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  • Shanty Songs and Echoing Rocks: Upsurges of Memory along Fault Lines of Extraction
  • Jenn Cole (bio)

Upsurge: River Remembering

In 2008, elderly loggers in the Ottawa Valley floated a timber crib down the river. In this reperformance of an old journey downstream, they noticed that the crib did not move as easily as it used to. The river, who carried the heavy vessels swiftly for decades, had been slowed by damming processes in ways the oarsmen hadn’t anticipated (Corbett).1 When the Kiji Sibi/Ottawa River flooded last ziigwaan/spring, Chaudière Falls, a sacred site in unceded and untreatied Algonquin territory, pounded with water that was triple the flow of Niagara Falls (U/Baldphotog). Ottawa River-Keeper describes this upsurge of the river, her fast and destructive movement, as being quite like her state before she was dammed:

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Kiji Sibi flooding.

Photo by Joshua Hart

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“Since the dams in the lower and central part of the Ottawa River have no reservoir capacity, their gates are adjusted to allow the volume of water to pass through at the same rate it is arriving. This returns the river, in some ways, to a pre-development/pre-dam state.” The Kiji Sibi remembers surging and rapid movement in her body, before the construction of hydroelectric dams.

These two events, the Ottawa flooding and the slow float of the timber crib, point to questions about what the river remembers and how her memories exceed dominant historical narratives of the Kiji Sibi as a site of extraction. Following stories of resource extraction is inevitable as I continually get to know my home territory, decolonizing my relationship to that place through performance research. Saturated by stories of settlement by extractive industries, most histories of the river follow her industrial “development” (Greening). I want to ask, though, what does the Kiji Sibi remember that people do not, at least not easily? How does treating the Kiji Sibi as a relative who remembers— much more than a resource to be put to use—amplify Algonquin presence in the territory and help me to reclaim my own Indigenous relationship to place and to knowledges held by water bodies?

Indigenous scholars have pointed to the importance of the body and the Land in receiving, holding, and transmitting knowledge, describing the ability of Indigenous performances and performers to disrupt dominant settler narratives and to creatively circulate Indigenous paradigms. Julie Nagam (Métis, German/Syrian), for instance, describes Rebecca Belmore’s performing body and personhood as a “living archive that performs cultural memory” (“(Re)mapping” 147). When I understand the Kiji Sibi as a living archive who holds and performs cultural memory, when I apply Peter Morin’s (Métis) assertion that “‘[t]he body is a resonant chamber,’ a place where experiences echo, sinking deep into the bones before reverberating back out into the world” (qtd. in Robinson and Martin 11), to the waters of my home territory, I find a river swelling with Algonquin stories alongside iterative pathways of extraction.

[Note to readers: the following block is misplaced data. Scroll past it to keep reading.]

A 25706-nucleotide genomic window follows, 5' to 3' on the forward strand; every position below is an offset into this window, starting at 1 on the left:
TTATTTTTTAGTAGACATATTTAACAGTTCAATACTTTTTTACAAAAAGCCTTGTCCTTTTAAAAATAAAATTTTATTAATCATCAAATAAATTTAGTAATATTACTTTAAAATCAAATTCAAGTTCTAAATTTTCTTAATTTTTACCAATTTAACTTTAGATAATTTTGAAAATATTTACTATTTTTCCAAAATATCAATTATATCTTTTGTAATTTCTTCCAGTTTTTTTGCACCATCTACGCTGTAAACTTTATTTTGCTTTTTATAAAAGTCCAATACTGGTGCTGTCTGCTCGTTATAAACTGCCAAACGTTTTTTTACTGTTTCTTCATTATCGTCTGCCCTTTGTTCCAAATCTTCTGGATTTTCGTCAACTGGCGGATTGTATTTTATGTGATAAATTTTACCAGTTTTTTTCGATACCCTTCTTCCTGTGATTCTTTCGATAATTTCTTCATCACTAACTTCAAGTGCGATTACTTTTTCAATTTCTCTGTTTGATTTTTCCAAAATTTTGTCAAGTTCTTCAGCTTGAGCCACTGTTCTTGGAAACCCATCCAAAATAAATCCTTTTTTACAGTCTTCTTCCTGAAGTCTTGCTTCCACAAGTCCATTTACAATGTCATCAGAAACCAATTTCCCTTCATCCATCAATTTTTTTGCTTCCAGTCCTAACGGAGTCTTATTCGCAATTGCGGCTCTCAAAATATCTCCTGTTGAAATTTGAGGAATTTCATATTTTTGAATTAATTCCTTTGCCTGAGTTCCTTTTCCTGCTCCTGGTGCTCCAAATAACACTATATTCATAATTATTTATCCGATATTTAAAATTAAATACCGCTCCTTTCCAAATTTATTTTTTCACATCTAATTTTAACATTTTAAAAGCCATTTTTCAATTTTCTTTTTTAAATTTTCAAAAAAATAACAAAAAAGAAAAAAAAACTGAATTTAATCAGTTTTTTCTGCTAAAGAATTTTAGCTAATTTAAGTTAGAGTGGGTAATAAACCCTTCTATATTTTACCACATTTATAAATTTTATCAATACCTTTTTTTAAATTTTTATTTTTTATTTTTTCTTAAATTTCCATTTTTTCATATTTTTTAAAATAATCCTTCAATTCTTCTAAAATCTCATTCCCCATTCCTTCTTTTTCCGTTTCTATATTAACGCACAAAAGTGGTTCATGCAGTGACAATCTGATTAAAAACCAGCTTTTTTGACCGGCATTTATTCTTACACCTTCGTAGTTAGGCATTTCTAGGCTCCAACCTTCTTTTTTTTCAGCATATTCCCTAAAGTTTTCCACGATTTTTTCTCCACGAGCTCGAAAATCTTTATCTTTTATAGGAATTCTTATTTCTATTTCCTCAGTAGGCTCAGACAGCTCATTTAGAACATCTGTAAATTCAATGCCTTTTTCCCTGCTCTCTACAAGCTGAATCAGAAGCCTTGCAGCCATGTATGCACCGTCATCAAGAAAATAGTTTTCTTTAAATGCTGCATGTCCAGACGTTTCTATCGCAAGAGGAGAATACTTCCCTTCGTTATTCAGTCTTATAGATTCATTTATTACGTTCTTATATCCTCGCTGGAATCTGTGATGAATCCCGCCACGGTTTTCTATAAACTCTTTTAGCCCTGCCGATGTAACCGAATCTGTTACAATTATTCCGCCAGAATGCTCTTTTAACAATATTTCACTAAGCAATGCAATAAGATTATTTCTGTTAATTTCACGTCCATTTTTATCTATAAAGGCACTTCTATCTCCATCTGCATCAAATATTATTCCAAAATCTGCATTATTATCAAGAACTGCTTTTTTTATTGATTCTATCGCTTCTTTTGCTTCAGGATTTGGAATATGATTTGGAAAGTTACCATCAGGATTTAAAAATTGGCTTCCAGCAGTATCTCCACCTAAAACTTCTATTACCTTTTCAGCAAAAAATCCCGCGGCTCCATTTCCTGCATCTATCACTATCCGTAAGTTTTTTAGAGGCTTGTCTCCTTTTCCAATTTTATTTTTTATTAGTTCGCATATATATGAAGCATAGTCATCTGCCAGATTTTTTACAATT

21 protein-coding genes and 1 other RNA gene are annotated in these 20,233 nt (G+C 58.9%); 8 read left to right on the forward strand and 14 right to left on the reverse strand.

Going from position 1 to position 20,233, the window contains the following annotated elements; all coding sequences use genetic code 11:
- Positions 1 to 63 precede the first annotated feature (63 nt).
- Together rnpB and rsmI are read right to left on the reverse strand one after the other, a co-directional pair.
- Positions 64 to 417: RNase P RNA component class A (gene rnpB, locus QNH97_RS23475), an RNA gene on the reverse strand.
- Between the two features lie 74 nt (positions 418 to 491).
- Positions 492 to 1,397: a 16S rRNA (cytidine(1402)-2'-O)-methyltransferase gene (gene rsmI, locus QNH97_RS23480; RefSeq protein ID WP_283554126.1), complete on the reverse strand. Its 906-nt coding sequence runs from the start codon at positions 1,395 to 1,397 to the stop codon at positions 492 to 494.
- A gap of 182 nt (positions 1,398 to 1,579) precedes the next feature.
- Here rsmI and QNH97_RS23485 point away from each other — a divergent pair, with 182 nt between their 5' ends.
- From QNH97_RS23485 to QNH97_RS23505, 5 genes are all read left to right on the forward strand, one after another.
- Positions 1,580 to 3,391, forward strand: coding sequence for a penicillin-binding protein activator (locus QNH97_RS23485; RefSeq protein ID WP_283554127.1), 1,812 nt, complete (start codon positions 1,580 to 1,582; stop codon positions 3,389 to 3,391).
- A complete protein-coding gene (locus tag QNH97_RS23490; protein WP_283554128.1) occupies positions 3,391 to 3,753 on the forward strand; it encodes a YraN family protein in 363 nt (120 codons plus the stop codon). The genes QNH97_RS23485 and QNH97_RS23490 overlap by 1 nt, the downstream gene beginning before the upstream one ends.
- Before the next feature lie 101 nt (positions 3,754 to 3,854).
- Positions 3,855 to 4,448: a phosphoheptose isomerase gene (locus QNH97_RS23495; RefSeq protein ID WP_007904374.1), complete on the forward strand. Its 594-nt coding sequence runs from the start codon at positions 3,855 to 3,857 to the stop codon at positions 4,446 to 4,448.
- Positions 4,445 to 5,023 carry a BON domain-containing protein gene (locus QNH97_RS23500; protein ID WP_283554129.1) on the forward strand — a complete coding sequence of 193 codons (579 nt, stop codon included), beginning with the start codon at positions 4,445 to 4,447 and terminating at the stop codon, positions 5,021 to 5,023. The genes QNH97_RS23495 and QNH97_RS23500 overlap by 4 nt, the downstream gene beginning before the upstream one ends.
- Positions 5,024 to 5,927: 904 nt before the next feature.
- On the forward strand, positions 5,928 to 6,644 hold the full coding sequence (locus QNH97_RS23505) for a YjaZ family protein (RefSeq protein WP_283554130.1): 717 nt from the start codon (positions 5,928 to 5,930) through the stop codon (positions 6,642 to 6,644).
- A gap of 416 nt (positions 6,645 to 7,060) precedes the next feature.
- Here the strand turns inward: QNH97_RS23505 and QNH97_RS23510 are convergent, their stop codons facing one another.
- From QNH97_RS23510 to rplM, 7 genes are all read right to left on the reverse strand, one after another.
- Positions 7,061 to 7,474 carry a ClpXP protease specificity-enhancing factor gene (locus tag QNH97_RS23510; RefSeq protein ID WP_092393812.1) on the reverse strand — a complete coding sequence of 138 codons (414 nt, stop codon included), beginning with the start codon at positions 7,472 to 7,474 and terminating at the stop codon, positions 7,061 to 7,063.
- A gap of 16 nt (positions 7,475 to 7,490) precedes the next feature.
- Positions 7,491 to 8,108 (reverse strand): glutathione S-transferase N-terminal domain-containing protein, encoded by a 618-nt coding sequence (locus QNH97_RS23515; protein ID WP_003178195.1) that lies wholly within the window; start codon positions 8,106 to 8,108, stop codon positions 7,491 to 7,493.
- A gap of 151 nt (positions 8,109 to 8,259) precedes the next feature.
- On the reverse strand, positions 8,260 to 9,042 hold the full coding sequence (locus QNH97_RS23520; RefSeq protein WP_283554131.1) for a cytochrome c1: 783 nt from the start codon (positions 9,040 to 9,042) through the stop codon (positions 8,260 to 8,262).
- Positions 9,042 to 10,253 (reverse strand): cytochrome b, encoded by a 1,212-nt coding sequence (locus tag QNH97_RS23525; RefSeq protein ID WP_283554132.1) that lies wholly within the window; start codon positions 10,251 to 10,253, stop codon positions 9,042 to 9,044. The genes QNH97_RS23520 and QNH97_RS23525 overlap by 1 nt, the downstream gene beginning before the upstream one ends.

Finding relatives in histories of extraction and performance

The Kiji Sibi is long, spanning from Mattawa, past Ottawa, to Lake of Two Mountains at Montreal. Her watershed is even larger. Her legacy in dominant accounts of Canadian history is marked. She is the site of first contact between the French and Algonquin nations. Samuel de Champlain canoed past my favourite beach, where the one-eyed Algonquin Chief Tessouat also paddled. The Hudson’s Bay Company (HBC) took advantage of this well-travelled trade route to move furs and clay pipes. Logging, lumber mills, and hydroelectric dams followed. In the forties, the federal government razed Algonquin settlements to build nuclear power infrastructure. The Kiji Sibi is a living archive of generations of extraction and violent encounters between Indigenous people and settlers. As Virginia Hunt-ba writes, “You see, Deep River was not born from a virgin forest. It was built from the ashes of homes and the heartbreak and tears of very dear people” (Hunt 6).2

I grew up collecting medicines in the bush and practising emergency radiation drills in my classroom while Atomic Energy of Canada sirens...


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pp. 9-15
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